Here is a typical scenario in local church ministry…
In the spring, while at a conference, Danny attends a breakout session on small groups. Though the breakout session leader spoke passionately about the “why” of small groups and the importance of a solid ministry philosophy beneath the surface, the vast majority of the questions from those in attendance were about small group practice: How many people in each group? How often do you launch new groups? How often does leader training occur and in what format? What are the leaders called? How does…? Danny feverishly takes some notes on small group practice, notes he plans to implement when he returns to his church.
Several months later, Danny has lunch with a respected pastor of a church he has looked up to. He is really grateful for the time, and because he only has an hour, he wants to make the most of it. So he fires off a plethora of “ministry practice” questions: How do you plan your weekend worship services? How do you plan your teaching? How do you…? Danny feverishly takes down some notes that he deems very practical and plans to implement them as soon as possible.
Danny, who loves the Lord and is constantly looking for practical ministry help, clearly has a tendency to copy ministry practice without considering the theology and philosophy beneath the surface. He is not alone. Many church leaders jump straight to practical questions, looking continually for insight on church practices. And this by itself, without a deep commitment to a solid theology and ministry philosophy, is dangerous. Copying ministry practice can result in one of two errors:
- Shallow ministries: If church leaders run to copying ministry practice, the result is ministries that do a lot of things without a reason for the things that they do. Over time the church leaders will not be able to articulate why their group ministry functions as it does, why the kids ministry operates a certain way, and so on. The ministry practice is not built on a ministry philosophy that is connected to a theology that serves as the foundation for the entire church.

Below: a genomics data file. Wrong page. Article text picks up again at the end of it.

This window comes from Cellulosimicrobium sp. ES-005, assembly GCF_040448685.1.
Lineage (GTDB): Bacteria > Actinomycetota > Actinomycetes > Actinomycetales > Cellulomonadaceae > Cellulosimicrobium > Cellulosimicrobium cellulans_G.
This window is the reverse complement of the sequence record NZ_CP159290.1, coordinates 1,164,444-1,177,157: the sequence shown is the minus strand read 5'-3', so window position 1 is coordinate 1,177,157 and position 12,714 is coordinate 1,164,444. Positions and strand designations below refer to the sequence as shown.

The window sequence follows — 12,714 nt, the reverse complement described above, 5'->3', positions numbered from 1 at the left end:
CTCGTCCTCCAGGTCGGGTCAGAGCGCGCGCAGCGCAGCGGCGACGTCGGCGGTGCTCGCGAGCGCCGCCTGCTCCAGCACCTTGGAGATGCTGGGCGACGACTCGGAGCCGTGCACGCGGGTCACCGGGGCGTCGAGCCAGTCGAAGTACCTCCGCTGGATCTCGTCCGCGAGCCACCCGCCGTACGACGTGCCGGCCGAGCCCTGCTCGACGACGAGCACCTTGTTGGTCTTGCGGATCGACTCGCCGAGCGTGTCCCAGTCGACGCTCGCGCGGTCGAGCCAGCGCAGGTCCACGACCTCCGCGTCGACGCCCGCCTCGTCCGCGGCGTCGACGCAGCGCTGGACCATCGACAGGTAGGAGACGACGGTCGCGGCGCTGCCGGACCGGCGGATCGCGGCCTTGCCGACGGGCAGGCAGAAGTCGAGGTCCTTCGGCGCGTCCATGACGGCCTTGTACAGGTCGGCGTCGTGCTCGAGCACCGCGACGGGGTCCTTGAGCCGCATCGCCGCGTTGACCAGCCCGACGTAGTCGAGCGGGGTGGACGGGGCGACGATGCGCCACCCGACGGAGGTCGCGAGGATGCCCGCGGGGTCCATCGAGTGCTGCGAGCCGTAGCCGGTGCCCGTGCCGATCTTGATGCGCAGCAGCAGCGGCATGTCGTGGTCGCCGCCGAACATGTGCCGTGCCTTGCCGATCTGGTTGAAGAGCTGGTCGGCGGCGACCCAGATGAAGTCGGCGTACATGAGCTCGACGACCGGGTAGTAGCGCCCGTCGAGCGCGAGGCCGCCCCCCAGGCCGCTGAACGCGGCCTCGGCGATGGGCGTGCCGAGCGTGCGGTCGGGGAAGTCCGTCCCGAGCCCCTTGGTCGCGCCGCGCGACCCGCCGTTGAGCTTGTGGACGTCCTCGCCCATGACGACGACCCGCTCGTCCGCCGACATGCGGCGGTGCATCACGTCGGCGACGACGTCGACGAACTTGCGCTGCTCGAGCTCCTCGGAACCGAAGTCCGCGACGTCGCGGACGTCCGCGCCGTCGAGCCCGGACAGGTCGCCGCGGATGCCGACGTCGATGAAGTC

- Schizophrenic ministries: When church leaders look first to ministry practice, they often succumb to the temptation to grab ministry practices from a variety of sources and expect the result to be healthy for the church. But in many cases the underlying theology or philosophy beneath the surface of a particular practice is often contradictory to a ministry practice already in place. And while the leaders feel they are only blending “ministry practice,” they can unintentionally blend contradictory ministry philosophies that cause the church to head in different directions. Some ministry philosophies don’t blend well together.
In Creature of the Word, Matt Chandler, Josh Patterson, and I offer a framework that I believe is very helpful for church leaders. Instead of running straight to practice, we encourage church leaders to first understand the undergirding theology of their churches and the ministry philosophy that guides how they think of church ministry. Neither a shallow ministry nor a schizophrenic ministry will be as impactful as it could be, as God intends the ministry to be.